Kristi Noem in Hot Water for Animal Cruelty Admission

( – South Dakota Gov. Kristi Noem took heavy criticism on social media and made headlines after she admitted in her new book to shooting a misbehaving dog on her ranch when the dog killed her neighbor’s chickens and snapped at her and others.

Noem responded to the public reaction by saying that she understood why some were upset by the story of Cricket, a 14-month-old working dog at her ranch that was put down by the governor over 20 years ago. Noem featured the story in her upcoming book, which she said is “filled with many honest stories” about her life, including good days and bad days, as well as “challenges, painful decisions, and lessons learned.”

The controversy began after Noem shared an excerpt from her new memoir, “No Going Back,” which comes out on Tuesday, May 7th. That excerpt told a story of her family’s wirehaired pointer that killed chickens from a neighboring family’s flock when the family came back from a hunting trip in which Noem was training the dog to hunt pheasant.

The governor argues that the dog was a lost cause when it came to training and that although it wasn’t “a pleasant job” to shoot the animal, “it had to be done.” She said that afterward, she “realized another unpleasant job” on her ranch had to be done, proceeding to kill a goat described as “nasty and mean.”

Regarding the dog, she said it was not the first time Cricket showed aggression and that he had even attacked humans before. Noem maintains that South Dakota law states that dogs can be put down for attacking and killing livestock. After the dog killed the chickens, she decided to take action, considering this alongside the dog’s past behavior, noting the animal became a legal liability and a danger to her children.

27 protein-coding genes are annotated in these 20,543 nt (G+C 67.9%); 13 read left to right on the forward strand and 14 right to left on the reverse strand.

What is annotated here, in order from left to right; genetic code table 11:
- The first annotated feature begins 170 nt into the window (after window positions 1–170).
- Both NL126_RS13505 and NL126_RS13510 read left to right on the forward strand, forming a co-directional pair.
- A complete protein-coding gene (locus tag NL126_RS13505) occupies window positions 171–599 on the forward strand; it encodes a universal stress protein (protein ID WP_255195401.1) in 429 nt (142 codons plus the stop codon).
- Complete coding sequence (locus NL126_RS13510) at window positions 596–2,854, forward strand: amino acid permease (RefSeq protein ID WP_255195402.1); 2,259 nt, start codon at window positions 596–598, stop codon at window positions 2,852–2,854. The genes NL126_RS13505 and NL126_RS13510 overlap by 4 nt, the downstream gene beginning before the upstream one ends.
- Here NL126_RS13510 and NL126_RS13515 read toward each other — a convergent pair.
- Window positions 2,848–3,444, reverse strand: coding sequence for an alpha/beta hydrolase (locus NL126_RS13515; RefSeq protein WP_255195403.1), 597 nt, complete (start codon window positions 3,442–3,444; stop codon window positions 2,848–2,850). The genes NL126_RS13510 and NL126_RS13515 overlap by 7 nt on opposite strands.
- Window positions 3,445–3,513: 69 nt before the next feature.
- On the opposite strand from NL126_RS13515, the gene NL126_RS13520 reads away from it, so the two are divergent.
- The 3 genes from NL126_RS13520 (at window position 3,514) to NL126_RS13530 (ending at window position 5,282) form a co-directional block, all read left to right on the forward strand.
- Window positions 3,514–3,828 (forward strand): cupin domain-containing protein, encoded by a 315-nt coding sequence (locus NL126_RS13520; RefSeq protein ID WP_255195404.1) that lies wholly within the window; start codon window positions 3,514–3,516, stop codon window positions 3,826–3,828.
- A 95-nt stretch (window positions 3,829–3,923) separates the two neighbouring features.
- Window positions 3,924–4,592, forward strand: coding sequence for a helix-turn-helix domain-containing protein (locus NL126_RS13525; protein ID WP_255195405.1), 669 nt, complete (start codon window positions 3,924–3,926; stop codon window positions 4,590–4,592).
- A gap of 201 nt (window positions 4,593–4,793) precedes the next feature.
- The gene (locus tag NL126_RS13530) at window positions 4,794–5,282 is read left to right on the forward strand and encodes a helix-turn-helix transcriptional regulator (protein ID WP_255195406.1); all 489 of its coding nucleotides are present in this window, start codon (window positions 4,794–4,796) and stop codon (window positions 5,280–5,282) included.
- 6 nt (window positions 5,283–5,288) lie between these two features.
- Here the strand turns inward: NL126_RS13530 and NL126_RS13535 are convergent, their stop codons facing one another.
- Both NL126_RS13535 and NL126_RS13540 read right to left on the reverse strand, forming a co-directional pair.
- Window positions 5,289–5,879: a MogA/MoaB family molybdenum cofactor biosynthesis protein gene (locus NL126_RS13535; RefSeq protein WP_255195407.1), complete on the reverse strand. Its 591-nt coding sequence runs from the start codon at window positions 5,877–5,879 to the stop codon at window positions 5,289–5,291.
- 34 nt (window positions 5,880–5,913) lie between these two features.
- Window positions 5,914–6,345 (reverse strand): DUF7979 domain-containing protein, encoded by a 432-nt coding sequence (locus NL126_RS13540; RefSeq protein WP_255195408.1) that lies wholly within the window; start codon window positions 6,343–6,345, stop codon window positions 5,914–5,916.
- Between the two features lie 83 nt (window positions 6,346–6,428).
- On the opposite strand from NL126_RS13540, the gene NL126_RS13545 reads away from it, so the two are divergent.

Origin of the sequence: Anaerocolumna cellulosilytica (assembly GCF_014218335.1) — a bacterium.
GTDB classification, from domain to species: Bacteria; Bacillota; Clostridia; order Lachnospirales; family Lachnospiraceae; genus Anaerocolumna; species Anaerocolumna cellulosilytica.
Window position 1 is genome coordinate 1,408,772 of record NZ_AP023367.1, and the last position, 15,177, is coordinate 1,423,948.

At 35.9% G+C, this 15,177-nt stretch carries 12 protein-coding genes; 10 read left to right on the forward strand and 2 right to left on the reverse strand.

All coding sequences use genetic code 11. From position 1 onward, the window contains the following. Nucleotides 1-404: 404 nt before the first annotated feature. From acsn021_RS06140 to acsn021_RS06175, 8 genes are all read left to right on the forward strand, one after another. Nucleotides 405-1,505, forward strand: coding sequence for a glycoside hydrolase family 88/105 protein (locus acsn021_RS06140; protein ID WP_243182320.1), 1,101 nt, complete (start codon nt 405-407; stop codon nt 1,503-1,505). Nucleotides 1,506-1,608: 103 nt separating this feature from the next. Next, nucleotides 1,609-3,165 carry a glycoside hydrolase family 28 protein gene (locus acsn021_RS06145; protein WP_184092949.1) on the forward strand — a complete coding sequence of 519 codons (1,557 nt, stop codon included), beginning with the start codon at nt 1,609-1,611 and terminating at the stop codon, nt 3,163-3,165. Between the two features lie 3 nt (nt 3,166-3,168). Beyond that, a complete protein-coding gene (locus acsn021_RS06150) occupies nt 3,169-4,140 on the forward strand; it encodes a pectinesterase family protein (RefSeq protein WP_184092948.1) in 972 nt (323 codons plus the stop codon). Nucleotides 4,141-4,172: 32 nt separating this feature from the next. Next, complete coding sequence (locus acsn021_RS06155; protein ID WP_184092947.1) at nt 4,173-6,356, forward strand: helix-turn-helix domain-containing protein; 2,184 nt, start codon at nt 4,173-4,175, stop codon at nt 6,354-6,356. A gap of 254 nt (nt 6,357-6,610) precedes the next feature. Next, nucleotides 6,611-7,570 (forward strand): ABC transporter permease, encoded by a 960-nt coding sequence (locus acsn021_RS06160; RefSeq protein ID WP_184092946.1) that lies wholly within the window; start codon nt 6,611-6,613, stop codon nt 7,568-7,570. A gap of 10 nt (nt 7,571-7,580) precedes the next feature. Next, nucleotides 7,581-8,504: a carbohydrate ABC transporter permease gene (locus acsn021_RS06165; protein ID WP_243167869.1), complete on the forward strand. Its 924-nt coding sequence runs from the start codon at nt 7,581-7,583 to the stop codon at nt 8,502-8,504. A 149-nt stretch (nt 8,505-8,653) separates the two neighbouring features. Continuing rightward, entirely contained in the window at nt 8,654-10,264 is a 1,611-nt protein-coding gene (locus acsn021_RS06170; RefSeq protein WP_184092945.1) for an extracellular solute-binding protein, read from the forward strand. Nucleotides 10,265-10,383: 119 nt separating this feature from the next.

Democratic lawmakers immediately pounced on the opportunity to drag Noem, calling her cold and heartless, and responded by posting pictures of themselves with their dogs. She even received criticism from Republicans, some of whom also found her handling of the situation distasteful.

Some of her defenders argued that her critics did not understand the difference between working dogs and dogs that are simply pets, claiming that Noem’s actions were not uncommon for people who run farms and ranches.

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